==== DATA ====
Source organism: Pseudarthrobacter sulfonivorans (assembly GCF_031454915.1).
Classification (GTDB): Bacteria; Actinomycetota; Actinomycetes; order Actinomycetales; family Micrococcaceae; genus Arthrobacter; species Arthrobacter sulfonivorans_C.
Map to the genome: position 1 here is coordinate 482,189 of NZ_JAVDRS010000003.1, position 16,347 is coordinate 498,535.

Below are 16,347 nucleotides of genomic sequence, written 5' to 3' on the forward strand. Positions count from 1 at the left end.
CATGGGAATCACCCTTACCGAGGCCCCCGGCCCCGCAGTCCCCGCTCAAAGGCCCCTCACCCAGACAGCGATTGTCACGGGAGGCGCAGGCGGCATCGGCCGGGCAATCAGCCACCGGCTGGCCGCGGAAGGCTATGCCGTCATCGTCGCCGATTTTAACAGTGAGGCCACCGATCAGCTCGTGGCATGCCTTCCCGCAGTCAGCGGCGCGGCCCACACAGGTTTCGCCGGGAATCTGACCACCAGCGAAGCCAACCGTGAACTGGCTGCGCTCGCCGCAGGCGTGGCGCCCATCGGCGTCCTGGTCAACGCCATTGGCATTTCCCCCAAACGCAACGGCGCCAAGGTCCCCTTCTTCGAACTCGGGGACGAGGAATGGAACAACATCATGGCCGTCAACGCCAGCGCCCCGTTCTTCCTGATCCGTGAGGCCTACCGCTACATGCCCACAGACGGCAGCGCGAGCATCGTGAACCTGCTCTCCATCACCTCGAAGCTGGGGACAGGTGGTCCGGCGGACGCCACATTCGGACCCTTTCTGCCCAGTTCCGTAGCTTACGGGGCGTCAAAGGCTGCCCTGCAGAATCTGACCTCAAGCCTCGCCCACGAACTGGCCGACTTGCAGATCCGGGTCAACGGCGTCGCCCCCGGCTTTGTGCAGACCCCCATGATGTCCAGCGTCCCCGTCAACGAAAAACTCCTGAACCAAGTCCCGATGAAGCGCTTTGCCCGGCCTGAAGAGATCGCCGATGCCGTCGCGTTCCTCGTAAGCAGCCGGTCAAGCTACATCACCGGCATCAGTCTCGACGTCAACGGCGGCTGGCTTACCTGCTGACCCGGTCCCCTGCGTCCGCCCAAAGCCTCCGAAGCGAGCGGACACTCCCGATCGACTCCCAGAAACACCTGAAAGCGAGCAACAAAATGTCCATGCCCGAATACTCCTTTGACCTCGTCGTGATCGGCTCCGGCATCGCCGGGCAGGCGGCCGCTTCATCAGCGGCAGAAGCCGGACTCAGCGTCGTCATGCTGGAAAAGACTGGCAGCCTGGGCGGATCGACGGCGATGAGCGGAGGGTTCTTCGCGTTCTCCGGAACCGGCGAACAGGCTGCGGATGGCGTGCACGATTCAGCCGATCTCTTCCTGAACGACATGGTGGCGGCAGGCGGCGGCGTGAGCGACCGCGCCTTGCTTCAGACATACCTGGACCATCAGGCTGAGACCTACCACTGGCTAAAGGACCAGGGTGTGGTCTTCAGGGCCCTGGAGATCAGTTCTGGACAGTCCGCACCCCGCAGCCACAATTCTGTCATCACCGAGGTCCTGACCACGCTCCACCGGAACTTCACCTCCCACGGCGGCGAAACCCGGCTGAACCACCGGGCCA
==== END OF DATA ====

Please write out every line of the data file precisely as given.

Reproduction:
Source organism: Pseudarthrobacter sulfonivorans (assembly GCF_031454915.1).
Classification (GTDB): Bacteria; Actinomycetota; Actinomycetes; order Actinomycetales; family Micrococcaceae; genus Arthrobacter; species Arthrobacter sulfonivorans_C.
Map to the genome: position 1 here is coordinate 482,189 of NZ_JAVDRS010000003.1, position 16,347 is coordinate 498,535.

Below are 16,347 nucleotides of genomic sequence, written 5' to 3' on the forward strand. Positions count from 1 at the left end.
CATGGGAATCACCCTTACCGAGGCCCCCGGCCCCGCAGTCCCCGCTCAAAGGCCCCTCACCCAGACAGCGATTGTCACGGGAGGCGCAGGCGGCATCGGCCGGGCAATCAGCCACCGGCTGGCCGCGGAAGGCTATGCCGTCATCGTCGCCGATTTTAACAGTGAGGCCACCGATCAGCTCGTGGCATGCCTTCCCGCAGTCAGCGGCGCGGCCCACACAGGTTTCGCCGGGAATCTGACCACCAGCGAAGCCAACCGTGAACTGGCTGCGCTCGCCGCAGGCGTGGCGCCCATCGGCGTCCTGGTCAACGCCATTGGCATTTCCCCCAAACGCAACGGCGCCAAGGTCCCCTTCTTCGAACTCGGGGACGAGGAATGGAACAACATCATGGCCGTCAACGCCAGCGCCCCGTTCTTCCTGATCCGTGAGGCCTACCGCTACATGCCCACAGACGGCAGCGCGAGCATCGTGAACCTGCTCTCCATCACCTCGAAGCTGGGGACAGGTGGTCCGGCGGACGCCACATTCGGACCCTTTCTGCCCAGTTCCGTAGCTTACGGGGCGTCAAAGGCTGCCCTGCAGAATCTGACCTCAAGCCTCGCCCACGAACTGGCCGACTTGCAGATCCGGGTCAACGGCGTCGCCCCCGGCTTTGTGCAGACCCCCATGATGTCCAGCGTCCCCGTCAACGAAAAACTCCTGAACCAAGTCCCGATGAAGCGCTTTGCCCGGCCTGAAGAGATCGCCGATGCCGTCGCGTTCCTCGTAAGCAGCCGGTCAAGCTACATCACCGGCATCAGTCTCGACGTCAACGGCGGCTGGCTTACCTGCTGACCCGGTCCCCTGCGTCCGCCCAAAGCCTCCGAAGCGAGCGGACACTCCCGATCGACTCCCAGAAACACCTGAAAGCGAGCAACAAAATGTCCATGCCCGAATACTCCTTTGACCTCGTCGTGATCGGCTCCGGCATCGCCGGGCAGGCGGCCGCTTCATCAGCGGCAGAAGCCGGACTCAGCGTCGTCATGCTGGAAAAGACTGGCAGCCTGGGCGGATCGACGGCGATGAGCGGAGGGTTCTTCGCGTTCTCCGGAACCGGCGAACAGGCTGCGGATGGCGTGCACGATTCAGCCGATCTCTTCCTGAACGACATGGTGGCGGCAGGCGGCGGCGTGAGCGACCGCGCCTTGCTTCAGACATACCTGGACCATCAGGCTGAGACCTACCACTGGCTAAAGGACCAGGGTGTGGTCTTCAGGGCCCTGGAGATCAGTTCTGGACAGTCCGCACCCCGCAGCCACAATTCTGTCATCACCGAGGTCCTGACCACGCTCCACCGGAACTTCACCTCCCACGGCGGCGAAACCCGGCTGAACCACCGGGCCA